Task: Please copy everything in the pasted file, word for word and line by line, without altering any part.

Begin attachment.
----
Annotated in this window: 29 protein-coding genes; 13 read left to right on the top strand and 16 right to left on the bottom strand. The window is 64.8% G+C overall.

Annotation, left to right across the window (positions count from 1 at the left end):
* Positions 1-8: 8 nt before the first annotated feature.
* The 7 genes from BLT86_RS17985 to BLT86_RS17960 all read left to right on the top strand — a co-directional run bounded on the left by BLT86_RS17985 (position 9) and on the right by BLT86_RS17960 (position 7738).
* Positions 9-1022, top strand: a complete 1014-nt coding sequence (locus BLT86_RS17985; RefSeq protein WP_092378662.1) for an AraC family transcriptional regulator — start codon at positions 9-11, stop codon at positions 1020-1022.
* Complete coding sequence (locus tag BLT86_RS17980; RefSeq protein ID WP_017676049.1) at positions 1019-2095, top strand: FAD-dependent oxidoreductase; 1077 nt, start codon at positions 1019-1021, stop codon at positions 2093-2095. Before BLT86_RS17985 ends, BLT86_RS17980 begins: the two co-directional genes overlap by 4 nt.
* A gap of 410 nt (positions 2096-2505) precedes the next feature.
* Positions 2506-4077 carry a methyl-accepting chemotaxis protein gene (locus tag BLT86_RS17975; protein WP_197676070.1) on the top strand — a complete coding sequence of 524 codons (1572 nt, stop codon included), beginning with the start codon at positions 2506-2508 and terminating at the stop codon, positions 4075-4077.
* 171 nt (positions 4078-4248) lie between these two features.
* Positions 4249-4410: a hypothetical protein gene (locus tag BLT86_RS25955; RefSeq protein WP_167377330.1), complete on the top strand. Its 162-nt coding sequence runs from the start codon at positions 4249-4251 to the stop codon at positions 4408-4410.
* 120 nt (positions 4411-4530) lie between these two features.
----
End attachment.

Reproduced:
Annotated in this window: 29 protein-coding genes; 13 read left to right on the top strand and 16 right to left on the bottom strand. The window is 64.8% G+C overall.

Annotation, left to right across the window (positions count from 1 at the left end):
* Positions 1-8: 8 nt before the first annotated feature.
* The 7 genes from BLT86_RS17985 to BLT86_RS17960 all read left to right on the top strand — a co-directional run bounded on the left by BLT86_RS17985 (position 9) and on the right by BLT86_RS17960 (position 7738).
* Positions 9-1022, top strand: a complete 1014-nt coding sequence (locus BLT86_RS17985; RefSeq protein WP_092378662.1) for an AraC family transcriptional regulator — start codon at positions 9-11, stop codon at positions 1020-1022.
* Complete coding sequence (locus tag BLT86_RS17980; RefSeq protein ID WP_017676049.1) at positions 1019-2095, top strand: FAD-dependent oxidoreductase; 1077 nt, start codon at positions 1019-1021, stop codon at positions 2093-2095. Before BLT86_RS17985 ends, BLT86_RS17980 begins: the two co-directional genes overlap by 4 nt.
* A gap of 410 nt (positions 2096-2505) precedes the next feature.
* Positions 2506-4077 carry a methyl-accepting chemotaxis protein gene (locus tag BLT86_RS17975; protein WP_197676070.1) on the top strand — a complete coding sequence of 524 codons (1572 nt, stop codon included), beginning with the start codon at positions 2506-2508 and terminating at the stop codon, positions 4075-4077.
* 171 nt (positions 4078-4248) lie between these two features.
* Positions 4249-4410: a hypothetical protein gene (locus tag BLT86_RS25955; RefSeq protein WP_167377330.1), complete on the top strand. Its 162-nt coding sequence runs from the start codon at positions 4249-4251 to the stop codon at positions 4408-4410.
* 120 nt (positions 4411-4530) lie between these two features.